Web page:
*
*
Home
Help
Login
Register
Welcome, Guest. Please login or register.
June 17, 2019, 05:51:44 PM

Login with username, password and session length
Forum changes: Editing of posts has been turned off until further notice.
Search:     Advanced search
46709 Posts in 5588 Topics by 13299 Members Latest Member: - Jason DAngelo Most online today: 60 - most online ever: 429 (November 03, 2007, 04:35:43 AM)
Pages: [1] 2
Print
Author Topic: Photoshop: Do I really need it and why?  (Read 9653 times)
Seamus
Member

Posts: 116


WWW
« on: May 31, 2009, 09:46:09 AM »

So I am getting ready to layout my first book in INdesign. Done several dry runs without art. Our illustrations and cover art will be ready soon. People tell me I must use photoshop to put art in my layout. Is this true? Why? Can I just use the images that my artist sends me (which he sets up in photoshop anyways), without using photoshop myself? What are the cheaper alternatives if I really need to use a program like photoshop. Are there any problems I should be aware of when putting art into my INdesign layout?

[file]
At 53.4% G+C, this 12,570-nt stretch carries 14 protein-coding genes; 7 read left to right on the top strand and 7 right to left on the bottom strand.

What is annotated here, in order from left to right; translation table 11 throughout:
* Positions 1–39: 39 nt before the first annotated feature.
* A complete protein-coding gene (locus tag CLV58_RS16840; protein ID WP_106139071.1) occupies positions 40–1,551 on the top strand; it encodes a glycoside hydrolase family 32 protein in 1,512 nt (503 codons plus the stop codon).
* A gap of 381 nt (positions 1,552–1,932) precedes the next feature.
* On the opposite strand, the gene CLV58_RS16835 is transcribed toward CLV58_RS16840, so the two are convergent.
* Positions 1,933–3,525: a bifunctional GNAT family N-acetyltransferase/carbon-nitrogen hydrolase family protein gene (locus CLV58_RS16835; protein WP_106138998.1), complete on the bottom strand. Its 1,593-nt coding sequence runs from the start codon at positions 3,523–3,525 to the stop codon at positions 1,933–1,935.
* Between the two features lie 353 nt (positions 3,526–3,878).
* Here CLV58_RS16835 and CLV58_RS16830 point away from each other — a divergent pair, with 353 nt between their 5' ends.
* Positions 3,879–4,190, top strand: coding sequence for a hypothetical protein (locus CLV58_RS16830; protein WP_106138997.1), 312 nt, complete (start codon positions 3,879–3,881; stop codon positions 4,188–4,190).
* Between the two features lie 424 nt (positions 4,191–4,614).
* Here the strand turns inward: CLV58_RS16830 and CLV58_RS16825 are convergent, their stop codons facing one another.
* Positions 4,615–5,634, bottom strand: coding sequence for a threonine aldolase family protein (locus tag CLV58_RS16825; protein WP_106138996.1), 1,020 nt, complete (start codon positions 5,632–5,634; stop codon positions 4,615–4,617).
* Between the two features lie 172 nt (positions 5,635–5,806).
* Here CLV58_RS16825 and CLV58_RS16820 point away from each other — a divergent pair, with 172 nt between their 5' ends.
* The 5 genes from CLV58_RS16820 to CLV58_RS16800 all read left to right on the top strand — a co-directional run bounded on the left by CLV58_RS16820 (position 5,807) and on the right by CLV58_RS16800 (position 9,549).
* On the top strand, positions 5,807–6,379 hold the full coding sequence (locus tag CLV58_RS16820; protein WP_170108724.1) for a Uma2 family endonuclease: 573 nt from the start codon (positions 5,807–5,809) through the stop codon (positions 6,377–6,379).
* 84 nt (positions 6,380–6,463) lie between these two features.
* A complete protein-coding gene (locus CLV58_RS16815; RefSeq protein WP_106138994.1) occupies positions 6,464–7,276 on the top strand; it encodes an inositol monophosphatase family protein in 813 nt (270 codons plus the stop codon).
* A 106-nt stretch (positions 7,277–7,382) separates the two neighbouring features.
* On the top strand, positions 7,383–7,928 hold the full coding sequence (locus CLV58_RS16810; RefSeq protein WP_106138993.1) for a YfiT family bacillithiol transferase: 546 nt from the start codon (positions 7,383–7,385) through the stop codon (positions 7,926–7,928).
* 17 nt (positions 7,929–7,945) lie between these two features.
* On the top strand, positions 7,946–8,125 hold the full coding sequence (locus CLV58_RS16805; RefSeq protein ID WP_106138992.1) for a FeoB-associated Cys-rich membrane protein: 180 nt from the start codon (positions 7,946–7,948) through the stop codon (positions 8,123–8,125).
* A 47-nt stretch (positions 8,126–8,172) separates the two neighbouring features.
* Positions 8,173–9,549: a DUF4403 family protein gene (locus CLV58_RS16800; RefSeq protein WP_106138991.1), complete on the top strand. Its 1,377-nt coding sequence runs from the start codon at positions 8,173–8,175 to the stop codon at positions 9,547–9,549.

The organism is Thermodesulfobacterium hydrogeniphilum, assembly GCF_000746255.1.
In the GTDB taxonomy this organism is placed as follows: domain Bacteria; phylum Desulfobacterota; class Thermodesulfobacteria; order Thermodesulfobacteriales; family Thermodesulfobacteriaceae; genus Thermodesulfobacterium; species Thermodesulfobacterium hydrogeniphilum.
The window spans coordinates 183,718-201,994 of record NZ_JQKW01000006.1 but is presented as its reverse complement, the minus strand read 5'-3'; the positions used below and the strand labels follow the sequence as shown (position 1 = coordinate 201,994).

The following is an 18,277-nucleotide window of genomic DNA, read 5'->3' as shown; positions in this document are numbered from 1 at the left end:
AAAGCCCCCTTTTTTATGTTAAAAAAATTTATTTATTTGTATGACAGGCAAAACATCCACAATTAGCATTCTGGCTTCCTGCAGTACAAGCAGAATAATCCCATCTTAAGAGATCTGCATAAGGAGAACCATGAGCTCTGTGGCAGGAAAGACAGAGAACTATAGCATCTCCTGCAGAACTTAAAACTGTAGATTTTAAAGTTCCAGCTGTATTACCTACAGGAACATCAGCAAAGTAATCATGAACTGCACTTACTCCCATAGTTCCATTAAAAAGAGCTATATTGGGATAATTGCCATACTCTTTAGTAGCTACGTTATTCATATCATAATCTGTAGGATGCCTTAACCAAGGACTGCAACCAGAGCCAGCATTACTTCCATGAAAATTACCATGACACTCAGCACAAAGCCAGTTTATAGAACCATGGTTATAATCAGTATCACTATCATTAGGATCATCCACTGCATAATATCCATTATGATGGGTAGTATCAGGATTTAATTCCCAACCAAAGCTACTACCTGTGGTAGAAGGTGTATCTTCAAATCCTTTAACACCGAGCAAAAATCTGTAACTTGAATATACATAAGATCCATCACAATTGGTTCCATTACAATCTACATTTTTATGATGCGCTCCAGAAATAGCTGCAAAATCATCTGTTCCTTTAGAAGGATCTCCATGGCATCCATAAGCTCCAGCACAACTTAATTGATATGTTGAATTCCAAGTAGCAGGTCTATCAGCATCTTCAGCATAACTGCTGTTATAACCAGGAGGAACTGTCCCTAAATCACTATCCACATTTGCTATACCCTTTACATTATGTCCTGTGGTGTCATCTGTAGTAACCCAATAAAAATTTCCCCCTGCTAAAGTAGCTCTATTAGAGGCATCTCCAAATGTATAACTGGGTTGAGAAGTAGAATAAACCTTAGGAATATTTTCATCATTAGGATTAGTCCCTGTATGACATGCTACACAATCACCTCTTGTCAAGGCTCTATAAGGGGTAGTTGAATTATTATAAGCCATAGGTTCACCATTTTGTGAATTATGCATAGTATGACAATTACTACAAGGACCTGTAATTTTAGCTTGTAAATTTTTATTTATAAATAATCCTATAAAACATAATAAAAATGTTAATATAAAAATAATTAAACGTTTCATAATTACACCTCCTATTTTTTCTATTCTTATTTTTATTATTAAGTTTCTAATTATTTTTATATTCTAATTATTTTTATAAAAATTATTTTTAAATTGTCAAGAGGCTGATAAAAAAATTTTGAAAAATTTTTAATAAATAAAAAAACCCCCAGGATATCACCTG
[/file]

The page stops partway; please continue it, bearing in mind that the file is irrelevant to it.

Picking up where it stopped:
Logged

Bedrock Games
President
BEDROCK GAMES
reason
Member

Posts: 19


« Reply #1 on: May 31, 2009, 03:09:03 PM »

It's not true. Use GIMP. There's probably a fair 0.1% of instances where you'll need to do something that turns out to be easier in photoshop, but you'll never save enough time to make it worth paying for.

http://www.gimp.org
Logged
Ben Lehman
Member

Posts: 2183

Blissed


WWW
« Reply #2 on: May 31, 2009, 03:28:13 PM »

You should be able to place (File->Place) into InDesign with no difficulty whatsoever.

yrs--
--Ben
Logged

Vordark
Member

Posts: 58


WWW
« Reply #3 on: May 31, 2009, 05:34:41 PM »

Regardless of what anyone else might tell you, Photoshop is the best choice for image editing software, and will likely be for the foreseeable future.

But...